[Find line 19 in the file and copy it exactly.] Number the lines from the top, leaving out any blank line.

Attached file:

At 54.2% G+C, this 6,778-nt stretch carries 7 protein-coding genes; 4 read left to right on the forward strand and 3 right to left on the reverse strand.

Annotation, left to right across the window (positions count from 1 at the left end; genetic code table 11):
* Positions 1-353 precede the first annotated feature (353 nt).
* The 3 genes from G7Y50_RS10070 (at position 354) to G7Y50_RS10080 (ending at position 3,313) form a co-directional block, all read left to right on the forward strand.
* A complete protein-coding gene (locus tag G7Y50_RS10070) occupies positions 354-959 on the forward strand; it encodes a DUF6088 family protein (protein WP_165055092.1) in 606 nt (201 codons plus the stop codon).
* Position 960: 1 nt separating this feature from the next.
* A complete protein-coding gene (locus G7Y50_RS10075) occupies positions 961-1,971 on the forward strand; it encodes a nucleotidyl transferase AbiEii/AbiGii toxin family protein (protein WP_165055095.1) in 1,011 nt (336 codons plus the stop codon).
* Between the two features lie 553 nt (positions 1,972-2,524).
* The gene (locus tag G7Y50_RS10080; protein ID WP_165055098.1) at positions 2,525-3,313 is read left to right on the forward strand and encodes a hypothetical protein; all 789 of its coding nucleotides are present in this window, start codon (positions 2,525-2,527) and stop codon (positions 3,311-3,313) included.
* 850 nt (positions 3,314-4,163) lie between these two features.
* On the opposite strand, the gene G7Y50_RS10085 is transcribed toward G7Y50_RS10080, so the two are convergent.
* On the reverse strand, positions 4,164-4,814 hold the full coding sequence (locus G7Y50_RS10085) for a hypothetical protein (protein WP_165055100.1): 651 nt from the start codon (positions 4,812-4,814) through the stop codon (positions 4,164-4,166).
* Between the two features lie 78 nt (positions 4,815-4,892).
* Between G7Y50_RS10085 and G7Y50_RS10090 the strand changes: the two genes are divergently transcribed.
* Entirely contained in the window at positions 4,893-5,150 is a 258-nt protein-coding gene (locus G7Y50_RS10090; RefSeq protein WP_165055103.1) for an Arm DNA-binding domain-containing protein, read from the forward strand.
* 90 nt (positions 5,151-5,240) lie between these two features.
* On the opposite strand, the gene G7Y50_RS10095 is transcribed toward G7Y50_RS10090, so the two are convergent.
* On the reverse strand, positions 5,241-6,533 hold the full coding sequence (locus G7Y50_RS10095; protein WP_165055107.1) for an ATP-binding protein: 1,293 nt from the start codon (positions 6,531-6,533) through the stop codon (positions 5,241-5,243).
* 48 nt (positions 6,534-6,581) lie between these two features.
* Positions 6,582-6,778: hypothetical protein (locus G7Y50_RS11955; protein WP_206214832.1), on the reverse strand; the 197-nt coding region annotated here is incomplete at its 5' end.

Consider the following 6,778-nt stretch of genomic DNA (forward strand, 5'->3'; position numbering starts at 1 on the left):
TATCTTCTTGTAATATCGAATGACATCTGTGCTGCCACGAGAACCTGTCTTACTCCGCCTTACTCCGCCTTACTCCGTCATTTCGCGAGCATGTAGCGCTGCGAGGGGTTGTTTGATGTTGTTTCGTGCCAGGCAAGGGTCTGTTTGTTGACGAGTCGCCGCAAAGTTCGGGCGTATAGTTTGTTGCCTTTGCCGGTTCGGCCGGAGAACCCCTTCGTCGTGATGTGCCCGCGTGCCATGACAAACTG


* 48 nt (positions 6,534-6,581) lie between these two features.